Tuesday, April 15, 2014

The Lavender Confessions

It recently occurred to me that I should probably come with a warning label. People and plants would all have the option of either running away screaming or at least feeling more informed about whatever madness and shenanigans I have planned. But it's too late for the lavender. They weren't given any warning at all.

While I may be successful at growing plants that don't need my help, my true talent lies in torturing lavender. It's one of my least favorite skills, along with the tendency to end up in the wrong state on road trips, or buy the same book twice and then forget to read it.

In December I decided to sow 334 lavender seeds. Spending all day with twelve year olds and several hours at night grading is a proven recipe for teacher insanity. Sowing 334 seeds seemed less insane. But of course, in true Tammy-style, I couldn't just grab a pot of soil and throw in some seeds. That was way too easy. I had to create an experiment to determine if a piece of growing advice I'd read online was true or not.

Step One:

Read questionable advice and decide to take it a step further. Because why be questionable when you can be completely batshitcrazy? Advice says to take lavender seeds, stratify them by soaking in a tablespoon of water and refrigerate for a month.

Step Two:

Buy three types of lavender (l. augustifolia English Tall 'Vera', l. augustifolia 'Hidcote Dwarf', and lavendula stoechas 'Purple Ribbon'), and and a grocery bag full of little cups. Place 16 seeds in one tablespoon of water in each cup for each type of lavender. Repeat the process with a second group of cups. Label all the cups, feeling very organized and scientific.

Lavandula stoechas 'Purple Ribbon' is also known as Spanish or French lavender, but I'm not sure if the Spanish or French are aware of this. This cup was in the fridge for six weeks. 

Step Three:

Decide to discover the perfect time span for stratifying seeds by breaking experiment down into three time periods: six weeks, three weeks, and 10 days. Put half the cups outside during the worst winter in years and the other half in the fridge. Look proudly upon all 18 cups of seeds and feel smugly satisfied. Keep three seed packs at room temperature to use as a control group. Make a chart to document data and write reminders on the calender. Sleep soundly knowing you are about to unlock the mystery of growing lavender.

Lavender seeds in the fire pit waiting to spend the winter freezing and thawing. I do not recommend this stratification method, but love the irony of this photo.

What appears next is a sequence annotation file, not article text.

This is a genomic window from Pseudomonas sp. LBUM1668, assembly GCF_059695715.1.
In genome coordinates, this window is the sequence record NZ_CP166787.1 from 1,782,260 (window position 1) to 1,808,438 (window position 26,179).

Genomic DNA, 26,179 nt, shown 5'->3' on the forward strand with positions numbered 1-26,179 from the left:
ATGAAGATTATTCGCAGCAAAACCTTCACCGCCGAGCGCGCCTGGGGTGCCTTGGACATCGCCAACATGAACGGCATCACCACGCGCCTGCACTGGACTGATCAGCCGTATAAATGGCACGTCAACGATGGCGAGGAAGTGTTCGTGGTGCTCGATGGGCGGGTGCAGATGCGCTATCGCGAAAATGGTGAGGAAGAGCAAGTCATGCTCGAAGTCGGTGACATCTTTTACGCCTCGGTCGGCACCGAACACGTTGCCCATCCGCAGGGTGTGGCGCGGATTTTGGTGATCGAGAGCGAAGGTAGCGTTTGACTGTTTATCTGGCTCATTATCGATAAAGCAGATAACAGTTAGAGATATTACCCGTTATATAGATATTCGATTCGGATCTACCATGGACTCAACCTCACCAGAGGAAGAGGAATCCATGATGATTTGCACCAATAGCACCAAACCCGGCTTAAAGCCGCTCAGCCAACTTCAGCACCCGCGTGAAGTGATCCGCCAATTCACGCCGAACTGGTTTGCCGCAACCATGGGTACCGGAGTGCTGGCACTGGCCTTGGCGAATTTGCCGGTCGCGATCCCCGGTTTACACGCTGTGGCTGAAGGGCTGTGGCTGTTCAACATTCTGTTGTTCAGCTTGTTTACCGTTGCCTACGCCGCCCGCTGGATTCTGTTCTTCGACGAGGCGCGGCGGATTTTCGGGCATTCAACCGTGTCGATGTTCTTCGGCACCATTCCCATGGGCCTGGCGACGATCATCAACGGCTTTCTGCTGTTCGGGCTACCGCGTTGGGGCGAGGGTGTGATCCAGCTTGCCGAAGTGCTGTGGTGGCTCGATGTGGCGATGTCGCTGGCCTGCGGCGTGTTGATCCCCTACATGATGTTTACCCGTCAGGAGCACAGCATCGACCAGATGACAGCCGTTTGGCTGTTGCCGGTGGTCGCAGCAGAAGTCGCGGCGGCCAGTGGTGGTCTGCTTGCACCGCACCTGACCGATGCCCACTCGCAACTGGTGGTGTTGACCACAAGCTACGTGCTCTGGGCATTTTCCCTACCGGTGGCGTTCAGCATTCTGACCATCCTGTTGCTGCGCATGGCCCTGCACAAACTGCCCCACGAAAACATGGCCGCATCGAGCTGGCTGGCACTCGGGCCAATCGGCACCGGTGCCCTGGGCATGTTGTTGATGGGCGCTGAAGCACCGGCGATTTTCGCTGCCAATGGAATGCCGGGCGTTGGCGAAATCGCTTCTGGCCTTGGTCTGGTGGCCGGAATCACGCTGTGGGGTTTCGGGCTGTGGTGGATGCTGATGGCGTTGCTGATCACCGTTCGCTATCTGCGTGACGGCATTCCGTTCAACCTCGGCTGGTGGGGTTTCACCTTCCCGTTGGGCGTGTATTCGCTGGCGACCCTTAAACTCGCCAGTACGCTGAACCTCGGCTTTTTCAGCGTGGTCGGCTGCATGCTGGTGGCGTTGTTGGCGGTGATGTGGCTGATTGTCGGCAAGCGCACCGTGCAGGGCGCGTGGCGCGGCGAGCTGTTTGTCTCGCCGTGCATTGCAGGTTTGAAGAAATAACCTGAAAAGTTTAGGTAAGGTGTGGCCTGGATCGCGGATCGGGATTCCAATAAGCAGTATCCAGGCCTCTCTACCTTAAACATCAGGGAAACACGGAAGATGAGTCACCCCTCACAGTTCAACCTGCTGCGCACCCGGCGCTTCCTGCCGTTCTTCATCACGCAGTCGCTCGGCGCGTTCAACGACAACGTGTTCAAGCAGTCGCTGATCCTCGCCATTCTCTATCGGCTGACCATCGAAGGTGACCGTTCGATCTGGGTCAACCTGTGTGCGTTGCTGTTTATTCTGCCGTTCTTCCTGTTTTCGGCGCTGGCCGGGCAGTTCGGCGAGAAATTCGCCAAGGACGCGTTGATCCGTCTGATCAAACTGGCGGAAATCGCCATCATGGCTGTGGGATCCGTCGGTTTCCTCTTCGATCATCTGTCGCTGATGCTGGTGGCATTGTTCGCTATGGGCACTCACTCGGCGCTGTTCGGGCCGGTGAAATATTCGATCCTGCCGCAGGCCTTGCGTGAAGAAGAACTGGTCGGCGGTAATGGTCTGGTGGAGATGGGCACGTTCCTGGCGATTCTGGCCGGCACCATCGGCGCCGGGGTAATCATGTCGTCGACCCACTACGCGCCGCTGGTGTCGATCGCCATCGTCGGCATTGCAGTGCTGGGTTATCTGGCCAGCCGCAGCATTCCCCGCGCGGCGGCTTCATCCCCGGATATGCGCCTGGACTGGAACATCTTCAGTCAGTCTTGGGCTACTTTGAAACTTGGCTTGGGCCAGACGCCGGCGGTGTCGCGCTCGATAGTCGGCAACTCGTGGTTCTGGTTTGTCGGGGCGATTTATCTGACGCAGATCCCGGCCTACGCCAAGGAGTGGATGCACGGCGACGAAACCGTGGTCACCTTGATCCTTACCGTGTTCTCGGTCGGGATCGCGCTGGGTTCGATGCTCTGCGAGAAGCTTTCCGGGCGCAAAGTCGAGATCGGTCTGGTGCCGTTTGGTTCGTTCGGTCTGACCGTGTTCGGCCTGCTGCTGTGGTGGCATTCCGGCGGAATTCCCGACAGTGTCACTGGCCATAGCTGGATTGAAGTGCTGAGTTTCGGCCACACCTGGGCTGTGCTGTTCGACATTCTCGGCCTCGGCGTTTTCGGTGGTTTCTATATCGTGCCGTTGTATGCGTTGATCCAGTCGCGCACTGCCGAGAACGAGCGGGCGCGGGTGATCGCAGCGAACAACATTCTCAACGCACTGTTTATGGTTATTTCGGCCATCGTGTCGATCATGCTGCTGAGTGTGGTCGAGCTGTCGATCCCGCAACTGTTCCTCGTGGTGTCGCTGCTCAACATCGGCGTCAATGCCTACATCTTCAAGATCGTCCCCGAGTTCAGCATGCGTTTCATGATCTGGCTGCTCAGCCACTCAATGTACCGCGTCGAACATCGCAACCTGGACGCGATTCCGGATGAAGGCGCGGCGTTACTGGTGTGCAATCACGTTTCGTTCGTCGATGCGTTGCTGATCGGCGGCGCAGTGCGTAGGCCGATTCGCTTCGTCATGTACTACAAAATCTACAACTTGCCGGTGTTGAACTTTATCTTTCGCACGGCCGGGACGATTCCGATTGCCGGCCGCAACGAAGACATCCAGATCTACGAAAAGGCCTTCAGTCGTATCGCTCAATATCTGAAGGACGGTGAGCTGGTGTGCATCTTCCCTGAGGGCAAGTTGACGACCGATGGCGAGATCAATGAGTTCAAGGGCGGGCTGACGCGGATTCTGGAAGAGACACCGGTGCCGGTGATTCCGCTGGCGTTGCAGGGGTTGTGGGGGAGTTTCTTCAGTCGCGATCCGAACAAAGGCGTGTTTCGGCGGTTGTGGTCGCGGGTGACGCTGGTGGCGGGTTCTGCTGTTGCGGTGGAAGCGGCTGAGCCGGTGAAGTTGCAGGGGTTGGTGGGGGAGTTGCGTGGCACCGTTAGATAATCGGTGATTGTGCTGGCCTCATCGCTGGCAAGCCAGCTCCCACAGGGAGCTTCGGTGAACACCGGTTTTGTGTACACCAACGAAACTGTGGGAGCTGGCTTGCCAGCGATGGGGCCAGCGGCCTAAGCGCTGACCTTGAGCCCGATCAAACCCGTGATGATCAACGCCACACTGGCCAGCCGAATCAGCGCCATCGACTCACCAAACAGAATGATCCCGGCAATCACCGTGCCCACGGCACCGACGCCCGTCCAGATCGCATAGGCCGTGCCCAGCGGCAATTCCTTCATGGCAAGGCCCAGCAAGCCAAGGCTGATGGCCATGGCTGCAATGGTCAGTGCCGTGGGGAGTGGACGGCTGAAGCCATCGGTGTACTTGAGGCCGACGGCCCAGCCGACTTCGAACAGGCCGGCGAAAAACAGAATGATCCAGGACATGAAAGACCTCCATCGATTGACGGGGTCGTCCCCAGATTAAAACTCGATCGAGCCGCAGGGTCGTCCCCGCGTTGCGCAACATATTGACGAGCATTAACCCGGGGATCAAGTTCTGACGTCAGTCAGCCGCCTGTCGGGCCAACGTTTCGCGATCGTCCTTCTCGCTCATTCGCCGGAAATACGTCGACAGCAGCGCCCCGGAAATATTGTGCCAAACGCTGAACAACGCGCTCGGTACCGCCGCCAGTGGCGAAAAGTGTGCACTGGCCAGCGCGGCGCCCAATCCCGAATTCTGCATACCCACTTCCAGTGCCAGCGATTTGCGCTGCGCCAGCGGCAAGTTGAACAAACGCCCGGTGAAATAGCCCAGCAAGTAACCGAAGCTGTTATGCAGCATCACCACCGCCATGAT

Step Four:

After brutally freezing my seeds, it was finally time to plant them. Did I mention lavender seeds are microscopically small and need to be planted with tweezers? Of course not. I've already blocked that from my memory. I numbered each compartment on the seed trays and then labeled each grow light greenhouse.

I should never be left unsupervised.

Step Five:

Run down stairs like a five year old on Christmas every day to see if anything is growing. Wait for the basement to look like this:

instead of this:

The germination rates of English Tall 'Vera' and 'Hidcote Dwarf' were about 5%, most of which were so wretched I pulled them. My best 'Vera' seedling came from a seed I dropped that sprouted out the side of a coir pot.

By the time the grand experiment was over, I was the proud owner of a single 'Vera' seedling, a teensy 'Hidcote Dwarf' seedling, and half a tray of Spanish lavender. Even the control group, which spent the winter in a box at room temperature grew. 

The lone lavendula augustifolia survivors. 
'Vera' is on the left and 'Hidcote Dwarf' is on the right.

I transplanted the seedlings into little plastic cups and keep them in these baskets to make it easier to take them outside during the day.

I have 17 tiny Spanish lavender seedlings. The pathetic 'Hidcote Dwarf' is in the back. Since the Spanish lavender seeds are immune to subzero temperatures, I may try hot lava next. 

Thursday, April 10, 2014

Big Cups of Happy: A Seedling Success Story

Sometimes things just work out. When I discovered last summer that nursery plants were packed with pesticides, I decided to grow all my own annuals and only plant perennials in the fall after the systemic pesticides they'd been given the previous spring were no longer active.

But as confident as I am in my gardening abilities, I was frustrated and slightly worried I wouldn't be able to grow the plants I really wanted. Some of my favorites, such as trailing lantana and 'Blue Daze' evoluvus are only grown from cuttings and seed isn't available. So to resolve this I did what I always do: I created a plan, convinced myself it would work, and jumped right in. My reward is plastic cups plump with seedlings to help fill my garden.

Plants Under Grow Lights:

I've already transplanted my ammi majus 'White Lace' and 'Graceland' to extra large 32 oz cups to give the tap roots plenty of room. These have huge root systems! The other plants are jealous. I just consider it botanical motivation.

The leaves of ammi majus remind me of Golden Alexanders' (zizia aptera) while ammi visnaga foliage looks like fennel. Both support beneficial insects and have beautiful white flowers.